Marc ponders a truth commission. Some seem to think this is an act of retribution. Actually, it would be a path deliberately avoiding retribution. It would seek transparency and accountability for those acts committed by the Bush administration that crossed the line of core human rights. It would do so as a way to prove that the United States is returning to the rule of law and to the moral norms of international behavior that the US itself pioneered. Prosecutions will probably happen anyway as evidence of war crimes increases as the Bush administration recedes (insiders will be much less afraid of whistle-blowing, as time goes by). It's not as if DOJ can simply ignore evidence of criminality in government:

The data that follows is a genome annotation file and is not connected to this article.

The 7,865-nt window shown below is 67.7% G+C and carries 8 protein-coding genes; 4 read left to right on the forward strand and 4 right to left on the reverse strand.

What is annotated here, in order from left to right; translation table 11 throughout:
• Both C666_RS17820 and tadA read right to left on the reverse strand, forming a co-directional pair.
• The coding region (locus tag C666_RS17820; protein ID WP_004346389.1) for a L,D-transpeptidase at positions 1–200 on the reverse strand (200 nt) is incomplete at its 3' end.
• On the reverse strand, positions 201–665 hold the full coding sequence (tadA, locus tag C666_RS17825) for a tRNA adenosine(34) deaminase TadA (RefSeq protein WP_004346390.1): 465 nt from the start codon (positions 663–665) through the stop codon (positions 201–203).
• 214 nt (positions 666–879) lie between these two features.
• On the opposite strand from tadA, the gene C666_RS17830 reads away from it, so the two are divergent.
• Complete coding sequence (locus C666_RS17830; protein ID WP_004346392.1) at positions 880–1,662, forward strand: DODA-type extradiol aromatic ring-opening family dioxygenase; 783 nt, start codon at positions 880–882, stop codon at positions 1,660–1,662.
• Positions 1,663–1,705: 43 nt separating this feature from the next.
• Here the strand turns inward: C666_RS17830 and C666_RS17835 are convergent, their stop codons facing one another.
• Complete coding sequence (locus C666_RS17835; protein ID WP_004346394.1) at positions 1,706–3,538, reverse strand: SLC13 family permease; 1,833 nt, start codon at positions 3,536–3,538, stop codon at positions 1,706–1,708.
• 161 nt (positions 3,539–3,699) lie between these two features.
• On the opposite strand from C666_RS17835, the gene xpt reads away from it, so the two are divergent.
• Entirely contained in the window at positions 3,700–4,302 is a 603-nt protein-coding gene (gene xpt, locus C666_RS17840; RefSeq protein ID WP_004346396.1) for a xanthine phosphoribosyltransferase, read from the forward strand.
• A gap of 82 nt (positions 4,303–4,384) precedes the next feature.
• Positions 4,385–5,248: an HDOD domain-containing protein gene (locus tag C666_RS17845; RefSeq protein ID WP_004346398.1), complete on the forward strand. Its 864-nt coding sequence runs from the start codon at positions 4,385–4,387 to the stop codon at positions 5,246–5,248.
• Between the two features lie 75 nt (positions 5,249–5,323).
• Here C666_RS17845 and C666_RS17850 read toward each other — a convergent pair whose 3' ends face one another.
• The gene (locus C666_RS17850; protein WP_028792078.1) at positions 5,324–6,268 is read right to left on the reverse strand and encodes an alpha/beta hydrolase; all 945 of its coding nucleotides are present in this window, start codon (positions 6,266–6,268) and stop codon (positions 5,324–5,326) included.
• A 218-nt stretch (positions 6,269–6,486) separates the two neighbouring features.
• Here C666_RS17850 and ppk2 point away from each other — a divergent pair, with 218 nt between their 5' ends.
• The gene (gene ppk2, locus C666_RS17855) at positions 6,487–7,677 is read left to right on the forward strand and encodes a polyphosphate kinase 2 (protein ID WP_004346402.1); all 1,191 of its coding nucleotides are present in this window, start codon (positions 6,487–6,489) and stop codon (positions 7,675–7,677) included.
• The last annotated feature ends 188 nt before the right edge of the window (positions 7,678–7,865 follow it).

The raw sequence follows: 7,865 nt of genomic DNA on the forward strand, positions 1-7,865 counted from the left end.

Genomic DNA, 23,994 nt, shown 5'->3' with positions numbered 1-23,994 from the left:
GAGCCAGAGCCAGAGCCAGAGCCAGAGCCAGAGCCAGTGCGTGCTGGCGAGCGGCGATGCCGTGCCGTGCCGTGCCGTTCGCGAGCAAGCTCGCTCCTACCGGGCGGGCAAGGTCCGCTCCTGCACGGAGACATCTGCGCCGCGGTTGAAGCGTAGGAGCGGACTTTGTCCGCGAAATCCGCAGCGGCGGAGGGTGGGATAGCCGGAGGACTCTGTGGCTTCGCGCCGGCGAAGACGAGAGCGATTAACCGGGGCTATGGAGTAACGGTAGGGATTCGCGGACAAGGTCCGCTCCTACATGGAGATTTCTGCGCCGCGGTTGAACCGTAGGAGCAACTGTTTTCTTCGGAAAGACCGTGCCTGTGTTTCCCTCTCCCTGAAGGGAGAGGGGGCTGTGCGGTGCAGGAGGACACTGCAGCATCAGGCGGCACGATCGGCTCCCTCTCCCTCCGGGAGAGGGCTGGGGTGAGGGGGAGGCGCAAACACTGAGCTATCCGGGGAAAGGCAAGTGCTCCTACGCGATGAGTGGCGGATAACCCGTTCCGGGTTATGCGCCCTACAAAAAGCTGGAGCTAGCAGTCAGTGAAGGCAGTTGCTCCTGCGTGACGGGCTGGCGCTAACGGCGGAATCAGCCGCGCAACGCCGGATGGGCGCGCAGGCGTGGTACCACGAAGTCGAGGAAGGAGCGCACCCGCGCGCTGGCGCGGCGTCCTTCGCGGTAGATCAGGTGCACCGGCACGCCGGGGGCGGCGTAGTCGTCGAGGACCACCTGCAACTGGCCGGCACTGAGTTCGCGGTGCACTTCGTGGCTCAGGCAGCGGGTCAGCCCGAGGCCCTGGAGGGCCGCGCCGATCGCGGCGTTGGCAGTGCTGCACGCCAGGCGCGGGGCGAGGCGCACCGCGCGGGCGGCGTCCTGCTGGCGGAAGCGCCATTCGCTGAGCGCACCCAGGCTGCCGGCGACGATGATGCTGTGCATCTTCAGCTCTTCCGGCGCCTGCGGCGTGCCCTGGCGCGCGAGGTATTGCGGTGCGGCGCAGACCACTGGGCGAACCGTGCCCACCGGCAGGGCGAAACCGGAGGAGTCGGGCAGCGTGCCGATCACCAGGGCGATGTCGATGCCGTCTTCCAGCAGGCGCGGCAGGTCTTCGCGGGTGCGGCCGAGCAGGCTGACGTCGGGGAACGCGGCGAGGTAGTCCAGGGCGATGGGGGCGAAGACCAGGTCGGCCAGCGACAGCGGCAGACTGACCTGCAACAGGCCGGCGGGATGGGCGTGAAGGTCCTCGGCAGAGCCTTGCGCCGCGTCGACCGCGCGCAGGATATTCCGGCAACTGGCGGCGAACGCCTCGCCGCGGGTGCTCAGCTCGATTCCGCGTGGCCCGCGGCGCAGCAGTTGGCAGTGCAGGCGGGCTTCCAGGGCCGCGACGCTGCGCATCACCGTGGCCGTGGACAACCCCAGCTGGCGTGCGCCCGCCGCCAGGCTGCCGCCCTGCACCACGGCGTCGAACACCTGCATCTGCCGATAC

Obama might not be able to stop Justice from prosecuting CIA officers. If investigations are initiated, the White House can't very well intervene to stop them. It is tempting to think that Obama is granting himself plausible deniability here; the White House can express its opposition to prosecution but say that the U.S. Attorneys' independence is a cornerstone of our legal system, and nothing can be done.
By setting up a truly independent body, bipartisan, above reproach, on the lines of the 9/11 Commission, Obama could insist that his presidential emphasis is on accountability - and not in any way partisanship or revenge.
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